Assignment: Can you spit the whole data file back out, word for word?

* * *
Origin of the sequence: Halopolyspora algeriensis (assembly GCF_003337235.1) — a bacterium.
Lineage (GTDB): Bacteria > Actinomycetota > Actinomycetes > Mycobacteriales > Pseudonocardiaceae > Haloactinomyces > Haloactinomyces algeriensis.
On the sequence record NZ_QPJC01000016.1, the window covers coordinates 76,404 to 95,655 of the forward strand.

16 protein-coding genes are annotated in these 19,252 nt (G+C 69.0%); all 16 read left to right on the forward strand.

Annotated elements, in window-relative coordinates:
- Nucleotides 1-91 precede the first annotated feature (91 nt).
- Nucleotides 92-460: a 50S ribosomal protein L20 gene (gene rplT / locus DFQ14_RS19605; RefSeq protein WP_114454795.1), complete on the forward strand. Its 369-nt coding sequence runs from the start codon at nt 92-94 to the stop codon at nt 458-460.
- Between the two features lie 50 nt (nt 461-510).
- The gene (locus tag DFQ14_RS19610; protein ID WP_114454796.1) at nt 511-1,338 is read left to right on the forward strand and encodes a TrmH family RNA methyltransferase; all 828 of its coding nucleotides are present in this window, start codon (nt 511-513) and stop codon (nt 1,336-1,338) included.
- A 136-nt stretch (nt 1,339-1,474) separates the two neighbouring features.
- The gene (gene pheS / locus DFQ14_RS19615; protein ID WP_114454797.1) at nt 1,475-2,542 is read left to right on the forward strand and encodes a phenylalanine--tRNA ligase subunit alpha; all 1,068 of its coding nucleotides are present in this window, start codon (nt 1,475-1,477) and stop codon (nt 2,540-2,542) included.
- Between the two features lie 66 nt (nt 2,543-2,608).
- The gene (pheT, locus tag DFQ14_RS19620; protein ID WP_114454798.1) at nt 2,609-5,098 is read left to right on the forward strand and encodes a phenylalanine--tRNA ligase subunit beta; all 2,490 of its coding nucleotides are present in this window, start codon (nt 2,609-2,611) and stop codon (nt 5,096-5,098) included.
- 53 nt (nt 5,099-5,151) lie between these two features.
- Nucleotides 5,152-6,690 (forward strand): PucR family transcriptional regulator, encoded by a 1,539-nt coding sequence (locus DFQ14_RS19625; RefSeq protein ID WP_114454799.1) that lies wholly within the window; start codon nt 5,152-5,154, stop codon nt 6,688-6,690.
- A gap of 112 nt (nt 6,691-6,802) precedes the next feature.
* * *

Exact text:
Origin of the sequence: Halopolyspora algeriensis (assembly GCF_003337235.1) — a bacterium.
Lineage (GTDB): Bacteria > Actinomycetota > Actinomycetes > Mycobacteriales > Pseudonocardiaceae > Haloactinomyces > Haloactinomyces algeriensis.
On the sequence record NZ_QPJC01000016.1, the window covers coordinates 76,404 to 95,655 of the forward strand.

16 protein-coding genes are annotated in these 19,252 nt (G+C 69.0%); all 16 read left to right on the forward strand.

Annotated elements, in window-relative coordinates:
- Nucleotides 1-91 precede the first annotated feature (91 nt).
- Nucleotides 92-460: a 50S ribosomal protein L20 gene (gene rplT / locus DFQ14_RS19605; RefSeq protein WP_114454795.1), complete on the forward strand. Its 369-nt coding sequence runs from the start codon at nt 92-94 to the stop codon at nt 458-460.
- Between the two features lie 50 nt (nt 461-510).
- The gene (locus tag DFQ14_RS19610; protein ID WP_114454796.1) at nt 511-1,338 is read left to right on the forward strand and encodes a TrmH family RNA methyltransferase; all 828 of its coding nucleotides are present in this window, start codon (nt 511-513) and stop codon (nt 1,336-1,338) included.
- A 136-nt stretch (nt 1,339-1,474) separates the two neighbouring features.
- The gene (gene pheS / locus DFQ14_RS19615; protein ID WP_114454797.1) at nt 1,475-2,542 is read left to right on the forward strand and encodes a phenylalanine--tRNA ligase subunit alpha; all 1,068 of its coding nucleotides are present in this window, start codon (nt 1,475-1,477) and stop codon (nt 2,540-2,542) included.
- Between the two features lie 66 nt (nt 2,543-2,608).
- The gene (pheT, locus tag DFQ14_RS19620; protein ID WP_114454798.1) at nt 2,609-5,098 is read left to right on the forward strand and encodes a phenylalanine--tRNA ligase subunit beta; all 2,490 of its coding nucleotides are present in this window, start codon (nt 2,609-2,611) and stop codon (nt 5,096-5,098) included.
- 53 nt (nt 5,099-5,151) lie between these two features.
- Nucleotides 5,152-6,690 (forward strand): PucR family transcriptional regulator, encoded by a 1,539-nt coding sequence (locus DFQ14_RS19625; RefSeq protein ID WP_114454799.1) that lies wholly within the window; start codon nt 5,152-5,154, stop codon nt 6,688-6,690.
- A gap of 112 nt (nt 6,691-6,802) precedes the next feature.